Murder Ahoy!

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Murder Ahoy!
Murder Ahoy.jpg
Theatrical release poster by Tom Jung
Directed by George Pollock
Written by Agatha Christie (motifs)
Screenplay by David Pursall
Jack Seddon
Starring Margaret Rutherford
Stringer Davis
Lionel Jeffries
Bud Tingwell
Music by Ron Goodwin
Cinematography Desmond Dickinson
Edited by Ernest Walter
Distributed by Metro-Goldwyn-Mayer
Release dates
  • 1964 (1964)
Running time 93 min.
Country United Kingdom
Language English

Murder Ahoy! is the last of four Miss Marple films made by Metro-Goldwyn-Mayer that starred Margaret Rutherford. As in the previous three, the actress plays Agatha Christie's amateur sleuth Miss Jane Marple, with Bud Tingwell as (Chief) Inspector Craddock and Stringer Davis (Rutherford's real-life husband) playing Mr Stringer.

The film was made in 1964 and directed by George Pollock, with David Pursall and Jack Seddon credited with the script. The music was by Ron Goodwin.

Unlike the previous three films that were adapted from Christie novels – The 4.50 from Paddington (Murder, She Said – the only Miss Marple novel used), After the Funeral (a Poirot mystery, adapted for Miss Marple with the title Murder at the Gallop) and Mrs. McGinty's Dead (another Poirot novel, adapted as Murder Most Foul) – this film used an original screenplay that was not based on any of Christie's stories.

It does, however, employ elements of the Miss Marple story They Do It With Mirrors. Specifically, the Battledore is a training ship for teenage boys with criminal tendencies, who are supposedly being set on the straight and narrow path – when, in fact, one of the members of the crew is training them for careers in housebreaking. Likewise, in They Do It WIth Mirrors, Lewis Serrocold is running his wife's mansion, Stonygates, as a boarding school for delinquent youths, to straighten out their lives – but, in fact, he is training selected students to hone their criminal skills, not to give them up. That is the only element borrowed into the film from a Christie story.

There is also an entirely tongue-in-cheek reference to The Mousetrap, the Christie play that has been running continuously on the West End since 1952. Audiences who see The Mousetrap are asked to keep the ending a secret, so it is amusing when Rutherford's Miss Marple says that she's reading a "rattling-good detective yarn" and "I hope I won't be giving too much away if I say the answer is a mousetrap!" She then notes that she'll "say no more – otherwise, I'll spoil it for you!"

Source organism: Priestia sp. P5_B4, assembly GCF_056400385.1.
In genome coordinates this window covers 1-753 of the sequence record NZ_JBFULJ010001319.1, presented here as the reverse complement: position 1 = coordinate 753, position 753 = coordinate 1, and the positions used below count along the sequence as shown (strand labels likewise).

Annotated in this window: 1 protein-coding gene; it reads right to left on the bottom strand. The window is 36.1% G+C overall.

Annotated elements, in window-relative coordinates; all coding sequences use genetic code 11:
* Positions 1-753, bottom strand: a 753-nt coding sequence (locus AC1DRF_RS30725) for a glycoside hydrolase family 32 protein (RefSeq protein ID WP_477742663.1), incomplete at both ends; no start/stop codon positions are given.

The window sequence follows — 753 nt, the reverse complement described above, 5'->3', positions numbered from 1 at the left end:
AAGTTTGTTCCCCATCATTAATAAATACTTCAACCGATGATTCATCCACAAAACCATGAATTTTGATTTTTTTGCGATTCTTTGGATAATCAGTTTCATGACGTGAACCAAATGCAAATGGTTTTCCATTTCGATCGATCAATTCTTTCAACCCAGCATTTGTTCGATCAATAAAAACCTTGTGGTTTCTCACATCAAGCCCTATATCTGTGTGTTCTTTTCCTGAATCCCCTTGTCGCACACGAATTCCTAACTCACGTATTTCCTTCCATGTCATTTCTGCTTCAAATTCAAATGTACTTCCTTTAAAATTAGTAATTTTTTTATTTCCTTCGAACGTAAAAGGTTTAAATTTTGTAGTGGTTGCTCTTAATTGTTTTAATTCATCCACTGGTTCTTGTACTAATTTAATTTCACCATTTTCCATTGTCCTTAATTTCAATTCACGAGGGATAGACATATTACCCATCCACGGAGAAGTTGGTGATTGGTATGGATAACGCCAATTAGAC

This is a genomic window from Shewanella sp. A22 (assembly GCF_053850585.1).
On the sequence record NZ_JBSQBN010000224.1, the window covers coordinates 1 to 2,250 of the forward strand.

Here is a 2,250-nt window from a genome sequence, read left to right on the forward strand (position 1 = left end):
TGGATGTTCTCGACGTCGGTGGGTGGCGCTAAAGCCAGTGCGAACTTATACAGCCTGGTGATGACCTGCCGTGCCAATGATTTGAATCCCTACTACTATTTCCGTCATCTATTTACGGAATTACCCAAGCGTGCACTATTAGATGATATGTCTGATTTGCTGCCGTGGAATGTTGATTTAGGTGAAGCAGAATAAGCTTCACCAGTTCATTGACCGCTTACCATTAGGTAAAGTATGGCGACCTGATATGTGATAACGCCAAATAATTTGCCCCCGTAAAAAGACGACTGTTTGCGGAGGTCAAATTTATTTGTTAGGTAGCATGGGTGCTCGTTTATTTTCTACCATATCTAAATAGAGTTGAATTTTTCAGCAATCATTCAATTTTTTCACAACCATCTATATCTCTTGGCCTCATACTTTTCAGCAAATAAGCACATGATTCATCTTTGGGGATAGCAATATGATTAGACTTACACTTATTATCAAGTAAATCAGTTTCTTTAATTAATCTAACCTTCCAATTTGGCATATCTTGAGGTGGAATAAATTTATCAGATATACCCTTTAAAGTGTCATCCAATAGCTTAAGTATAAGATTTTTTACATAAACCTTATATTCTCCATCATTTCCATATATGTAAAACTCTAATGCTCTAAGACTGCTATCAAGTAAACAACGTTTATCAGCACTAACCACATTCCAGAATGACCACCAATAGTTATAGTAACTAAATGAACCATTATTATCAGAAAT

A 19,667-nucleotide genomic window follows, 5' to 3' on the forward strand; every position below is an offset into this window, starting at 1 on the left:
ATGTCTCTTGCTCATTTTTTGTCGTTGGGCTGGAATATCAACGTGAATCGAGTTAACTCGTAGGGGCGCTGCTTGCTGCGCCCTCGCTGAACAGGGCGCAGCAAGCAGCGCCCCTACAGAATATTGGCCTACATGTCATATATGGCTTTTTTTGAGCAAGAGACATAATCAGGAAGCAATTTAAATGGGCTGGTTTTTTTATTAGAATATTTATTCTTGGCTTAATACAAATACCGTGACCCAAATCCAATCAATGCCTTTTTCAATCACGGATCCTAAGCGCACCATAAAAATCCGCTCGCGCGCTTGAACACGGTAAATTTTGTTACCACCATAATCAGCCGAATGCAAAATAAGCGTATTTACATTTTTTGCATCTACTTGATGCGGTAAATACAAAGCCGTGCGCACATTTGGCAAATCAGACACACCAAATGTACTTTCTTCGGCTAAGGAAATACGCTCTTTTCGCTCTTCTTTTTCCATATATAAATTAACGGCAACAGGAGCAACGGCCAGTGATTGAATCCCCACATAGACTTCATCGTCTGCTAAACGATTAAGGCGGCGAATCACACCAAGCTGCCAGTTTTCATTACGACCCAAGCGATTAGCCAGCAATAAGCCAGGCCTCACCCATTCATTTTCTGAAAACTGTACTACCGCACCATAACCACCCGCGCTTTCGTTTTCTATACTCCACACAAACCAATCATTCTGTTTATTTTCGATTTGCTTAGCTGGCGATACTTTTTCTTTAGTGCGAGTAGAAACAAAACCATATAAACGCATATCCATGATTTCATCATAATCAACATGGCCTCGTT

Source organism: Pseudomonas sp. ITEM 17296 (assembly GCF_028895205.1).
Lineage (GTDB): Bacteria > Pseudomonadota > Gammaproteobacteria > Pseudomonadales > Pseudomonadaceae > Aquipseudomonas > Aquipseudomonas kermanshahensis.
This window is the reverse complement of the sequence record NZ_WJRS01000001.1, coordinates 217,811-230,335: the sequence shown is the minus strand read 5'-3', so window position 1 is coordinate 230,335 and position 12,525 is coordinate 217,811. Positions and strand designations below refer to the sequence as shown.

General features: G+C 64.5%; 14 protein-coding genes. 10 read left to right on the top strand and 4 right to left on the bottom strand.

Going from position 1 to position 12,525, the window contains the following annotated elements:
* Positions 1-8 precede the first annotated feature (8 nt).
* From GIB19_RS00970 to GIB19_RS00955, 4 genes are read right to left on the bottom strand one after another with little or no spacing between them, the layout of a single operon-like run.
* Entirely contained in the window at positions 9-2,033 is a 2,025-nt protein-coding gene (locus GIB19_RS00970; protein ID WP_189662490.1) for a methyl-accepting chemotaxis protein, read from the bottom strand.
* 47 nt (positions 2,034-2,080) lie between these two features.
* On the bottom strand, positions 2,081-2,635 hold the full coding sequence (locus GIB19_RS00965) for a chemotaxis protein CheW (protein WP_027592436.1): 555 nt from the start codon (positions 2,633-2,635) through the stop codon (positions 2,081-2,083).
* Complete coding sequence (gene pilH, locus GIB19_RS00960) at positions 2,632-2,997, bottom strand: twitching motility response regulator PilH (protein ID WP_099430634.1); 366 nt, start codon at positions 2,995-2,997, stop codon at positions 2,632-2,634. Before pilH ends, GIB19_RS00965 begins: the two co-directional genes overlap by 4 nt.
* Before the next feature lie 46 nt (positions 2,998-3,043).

Plot[edit]

The action takes place mainly on board an old wooden-walled battleship, HMS Battledore, which has been purchased by a Trust for the rehabilitation of young criminals, and intended by the founder to put backbone into young jellyfish.

Shortly after joining the board of management of the Trust, Miss Marple (Margaret Rutherford) witnesses the sudden death of a fellow trustee, who has just returned from a surprise visit to the ship. She manages to obtain a small sample of his snuff, which is found to have been poisoned. She visits the ship, much to the distress of the Captain and crew, who do not like visitors.

Her first night on board, one of the officers is murdered – run through with a sword and then hanged. As the police investigation proceeds, the assistant matron is killed, apparently by a poisoned mousetrap.

Miss Marple sets a trap by pretending to be left alone at night on the deserted ship, but secretly smuggling in Chief Inspector Craddock (Bud Tingwell) and another policeman. She finds a large sum of money hidden in a cannon which turns out to have been embezzled by Commander Breeze-Connington (William Mervyn), money he feels is owed to him after he was passed over for promotion. It was protected by a poisoned mousetrap. After the commander appears and admits all, Miss Marple calls out to the police inspector to make the arrest, but he and his colleague have accidentally been locked in and cannot help. Miss Marple and Breeze-Connington engage in a ferocious fencing match, before she is disarmed. Just as he is about to administer the coup de grace, however, he is hit over the head from behind by Mr. Stringer who, alarmed at what might be going on, had secretly rowed out in the dark.

The finale is a court martial for Captain Rhumstone who has been accused of mismanagement. Seeing the hilt of the sword toward him, he mistakenly thinks he has been found guilty but is corrected by Miss Marple. Nevertheless, he announces that he must resign just the same because Matron wants to get married, and so does he. He fully realises that it is a golden rule of the trust that there should be no hanky-panky between the sexes on board ship, so he makes his farewell and turns to go. Miss Marple stops him, saying, "I think I speak for my fellow trustees when I say that golden rule is hereby rescinded. You're a fine sea dog captain, but it seems to me the Battledore could do with a woman's hand at the helm." As Matron and the Captain wave good-bye to Miss Marple, he says, "As soon as I saw her, I said, 'What an old darling'!"

Cast[edit]

References[edit]

External links[edit]